The main road to SOUTHERN MÍLOS splits at Kánava junction, near the large power station. The sea there contains underwater hot vents resulting in fizzy hotspots that locals use for jacuzzi-like baths. The eastern fork leads to Zefyría, which was briefly the capital until an eighteenth-century earthquake (and subsequent plague) drove out the population. There is little to see in the old town, but a magnificent seventeenth-century church with beautifully painted walls and ceilings. The original iconostasis was transferred to the church of the Dormition in Adhámas, while the icons are displayed in the Ecclesiastical museum.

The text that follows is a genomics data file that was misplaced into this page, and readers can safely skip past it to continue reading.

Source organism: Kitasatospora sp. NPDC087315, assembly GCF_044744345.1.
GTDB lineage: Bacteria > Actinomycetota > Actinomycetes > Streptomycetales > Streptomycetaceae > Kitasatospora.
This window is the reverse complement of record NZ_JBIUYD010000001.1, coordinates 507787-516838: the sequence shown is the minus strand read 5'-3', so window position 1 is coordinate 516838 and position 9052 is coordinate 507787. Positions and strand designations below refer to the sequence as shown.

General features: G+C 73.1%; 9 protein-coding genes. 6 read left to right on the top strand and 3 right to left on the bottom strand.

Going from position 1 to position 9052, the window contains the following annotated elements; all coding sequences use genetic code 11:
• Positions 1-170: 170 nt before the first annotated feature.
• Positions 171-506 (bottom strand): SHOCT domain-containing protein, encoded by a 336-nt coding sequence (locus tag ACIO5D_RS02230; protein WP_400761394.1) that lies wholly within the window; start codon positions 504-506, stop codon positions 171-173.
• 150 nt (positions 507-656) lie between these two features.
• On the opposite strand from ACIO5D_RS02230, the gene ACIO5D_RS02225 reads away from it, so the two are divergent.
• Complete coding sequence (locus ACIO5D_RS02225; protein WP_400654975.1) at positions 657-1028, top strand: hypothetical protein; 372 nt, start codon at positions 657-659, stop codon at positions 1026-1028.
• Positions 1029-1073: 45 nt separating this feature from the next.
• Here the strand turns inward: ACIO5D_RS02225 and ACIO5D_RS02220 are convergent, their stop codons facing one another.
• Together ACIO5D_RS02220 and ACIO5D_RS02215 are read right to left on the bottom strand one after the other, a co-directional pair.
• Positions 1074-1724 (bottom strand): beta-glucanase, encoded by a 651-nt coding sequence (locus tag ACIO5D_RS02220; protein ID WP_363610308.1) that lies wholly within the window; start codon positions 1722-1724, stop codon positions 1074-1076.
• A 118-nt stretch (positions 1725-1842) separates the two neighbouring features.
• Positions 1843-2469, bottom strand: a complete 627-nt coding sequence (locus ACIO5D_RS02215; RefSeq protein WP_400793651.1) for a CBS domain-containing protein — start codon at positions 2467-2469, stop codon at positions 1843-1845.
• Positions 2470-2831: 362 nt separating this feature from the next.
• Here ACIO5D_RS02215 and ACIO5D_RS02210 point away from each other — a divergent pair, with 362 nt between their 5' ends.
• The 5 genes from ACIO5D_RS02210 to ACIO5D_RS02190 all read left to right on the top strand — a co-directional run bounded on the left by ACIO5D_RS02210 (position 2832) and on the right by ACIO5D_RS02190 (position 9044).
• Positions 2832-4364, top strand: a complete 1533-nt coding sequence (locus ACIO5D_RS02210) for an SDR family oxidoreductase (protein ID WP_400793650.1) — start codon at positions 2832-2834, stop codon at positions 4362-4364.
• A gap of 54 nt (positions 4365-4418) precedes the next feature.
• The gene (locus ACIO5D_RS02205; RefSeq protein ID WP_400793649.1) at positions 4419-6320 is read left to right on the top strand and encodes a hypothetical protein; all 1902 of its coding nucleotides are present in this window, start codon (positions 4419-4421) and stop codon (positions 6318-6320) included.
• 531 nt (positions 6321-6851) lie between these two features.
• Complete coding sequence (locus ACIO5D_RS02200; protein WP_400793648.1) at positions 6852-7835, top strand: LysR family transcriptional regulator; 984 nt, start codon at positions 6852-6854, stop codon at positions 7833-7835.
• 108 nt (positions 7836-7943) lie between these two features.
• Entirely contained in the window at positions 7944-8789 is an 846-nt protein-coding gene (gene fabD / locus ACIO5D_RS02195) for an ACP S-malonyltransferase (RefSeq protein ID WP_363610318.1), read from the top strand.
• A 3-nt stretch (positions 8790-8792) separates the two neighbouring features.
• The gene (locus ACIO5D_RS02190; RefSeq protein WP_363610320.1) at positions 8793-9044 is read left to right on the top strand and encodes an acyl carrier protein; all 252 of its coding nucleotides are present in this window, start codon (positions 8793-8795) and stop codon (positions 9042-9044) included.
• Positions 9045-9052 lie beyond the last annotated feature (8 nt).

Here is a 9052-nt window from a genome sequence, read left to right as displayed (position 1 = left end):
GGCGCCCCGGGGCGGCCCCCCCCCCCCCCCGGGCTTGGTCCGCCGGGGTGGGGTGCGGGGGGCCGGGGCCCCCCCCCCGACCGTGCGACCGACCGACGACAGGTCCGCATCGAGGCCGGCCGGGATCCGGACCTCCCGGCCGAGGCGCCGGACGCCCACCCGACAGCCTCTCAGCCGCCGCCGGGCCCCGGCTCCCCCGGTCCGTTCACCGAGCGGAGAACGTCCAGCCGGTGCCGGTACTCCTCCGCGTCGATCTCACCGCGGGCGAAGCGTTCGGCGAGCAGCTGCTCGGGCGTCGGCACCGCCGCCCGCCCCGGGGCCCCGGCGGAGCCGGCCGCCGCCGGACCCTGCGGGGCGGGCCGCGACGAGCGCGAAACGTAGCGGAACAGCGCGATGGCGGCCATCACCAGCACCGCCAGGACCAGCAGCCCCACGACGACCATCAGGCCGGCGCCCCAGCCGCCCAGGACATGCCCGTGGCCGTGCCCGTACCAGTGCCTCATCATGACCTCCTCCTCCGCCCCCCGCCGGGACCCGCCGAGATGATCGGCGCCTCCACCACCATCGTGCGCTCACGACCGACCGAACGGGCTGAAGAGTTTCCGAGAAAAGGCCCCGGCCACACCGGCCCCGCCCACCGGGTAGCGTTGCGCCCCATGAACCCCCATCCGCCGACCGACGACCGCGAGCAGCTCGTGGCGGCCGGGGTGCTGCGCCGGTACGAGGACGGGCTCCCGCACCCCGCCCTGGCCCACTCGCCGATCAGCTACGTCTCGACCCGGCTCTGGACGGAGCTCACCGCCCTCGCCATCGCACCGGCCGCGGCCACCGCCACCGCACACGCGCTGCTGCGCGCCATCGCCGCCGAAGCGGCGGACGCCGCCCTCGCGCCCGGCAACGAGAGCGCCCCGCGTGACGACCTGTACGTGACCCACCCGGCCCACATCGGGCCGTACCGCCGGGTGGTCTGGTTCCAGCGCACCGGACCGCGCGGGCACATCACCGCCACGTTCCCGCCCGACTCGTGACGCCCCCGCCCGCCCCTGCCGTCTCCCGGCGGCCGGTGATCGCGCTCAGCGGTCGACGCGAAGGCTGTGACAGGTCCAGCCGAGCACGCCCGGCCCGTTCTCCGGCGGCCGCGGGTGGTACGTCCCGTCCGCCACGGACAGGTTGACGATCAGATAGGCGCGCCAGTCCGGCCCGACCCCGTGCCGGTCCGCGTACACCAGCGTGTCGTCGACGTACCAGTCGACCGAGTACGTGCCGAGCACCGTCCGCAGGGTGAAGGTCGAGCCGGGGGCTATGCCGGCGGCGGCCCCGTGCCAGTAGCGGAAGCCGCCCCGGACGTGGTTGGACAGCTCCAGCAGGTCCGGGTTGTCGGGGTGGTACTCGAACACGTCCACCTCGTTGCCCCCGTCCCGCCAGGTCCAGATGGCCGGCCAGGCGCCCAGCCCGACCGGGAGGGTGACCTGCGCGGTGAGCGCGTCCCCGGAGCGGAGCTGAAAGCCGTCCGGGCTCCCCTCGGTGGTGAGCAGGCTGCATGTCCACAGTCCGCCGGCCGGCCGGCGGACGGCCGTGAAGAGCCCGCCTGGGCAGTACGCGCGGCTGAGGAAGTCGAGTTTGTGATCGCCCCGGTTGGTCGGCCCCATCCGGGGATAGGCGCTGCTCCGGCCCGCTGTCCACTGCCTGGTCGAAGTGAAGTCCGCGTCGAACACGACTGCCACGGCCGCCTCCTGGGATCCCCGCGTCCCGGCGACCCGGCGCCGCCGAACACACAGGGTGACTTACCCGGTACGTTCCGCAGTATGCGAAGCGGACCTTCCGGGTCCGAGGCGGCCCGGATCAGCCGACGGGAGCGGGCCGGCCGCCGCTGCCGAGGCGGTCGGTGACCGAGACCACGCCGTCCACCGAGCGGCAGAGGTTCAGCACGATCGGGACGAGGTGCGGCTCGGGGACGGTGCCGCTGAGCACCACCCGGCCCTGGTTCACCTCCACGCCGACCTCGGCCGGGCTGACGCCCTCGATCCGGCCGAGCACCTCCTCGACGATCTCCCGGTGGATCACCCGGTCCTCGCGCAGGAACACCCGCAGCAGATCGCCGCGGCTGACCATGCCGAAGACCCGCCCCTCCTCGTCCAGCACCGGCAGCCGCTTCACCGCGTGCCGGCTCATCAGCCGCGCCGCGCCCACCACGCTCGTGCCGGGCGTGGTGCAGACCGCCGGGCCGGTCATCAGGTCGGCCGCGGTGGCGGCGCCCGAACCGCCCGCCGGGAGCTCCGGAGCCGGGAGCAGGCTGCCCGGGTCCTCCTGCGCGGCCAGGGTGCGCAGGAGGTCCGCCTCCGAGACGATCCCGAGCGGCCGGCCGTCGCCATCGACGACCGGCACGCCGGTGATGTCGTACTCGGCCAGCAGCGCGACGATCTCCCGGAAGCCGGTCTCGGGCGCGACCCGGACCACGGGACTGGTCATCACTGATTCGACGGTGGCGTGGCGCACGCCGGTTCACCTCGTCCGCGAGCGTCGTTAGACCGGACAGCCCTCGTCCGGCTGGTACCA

South of Zefyría, it’s a further 8km down a winding, surfaced road to the coarse sand of Paleohóri, one of the island’s best beaches, warmed by underground volcanism. A little rock tunnel leads west to a second beach, which is backed by extraordinarily coloured cliffs and where steam vents heat the shallow water. Ayía Kyriakí, further to the west of Paleohóri, is a pebble beach under imposing sulphurous and red oxide cliffs.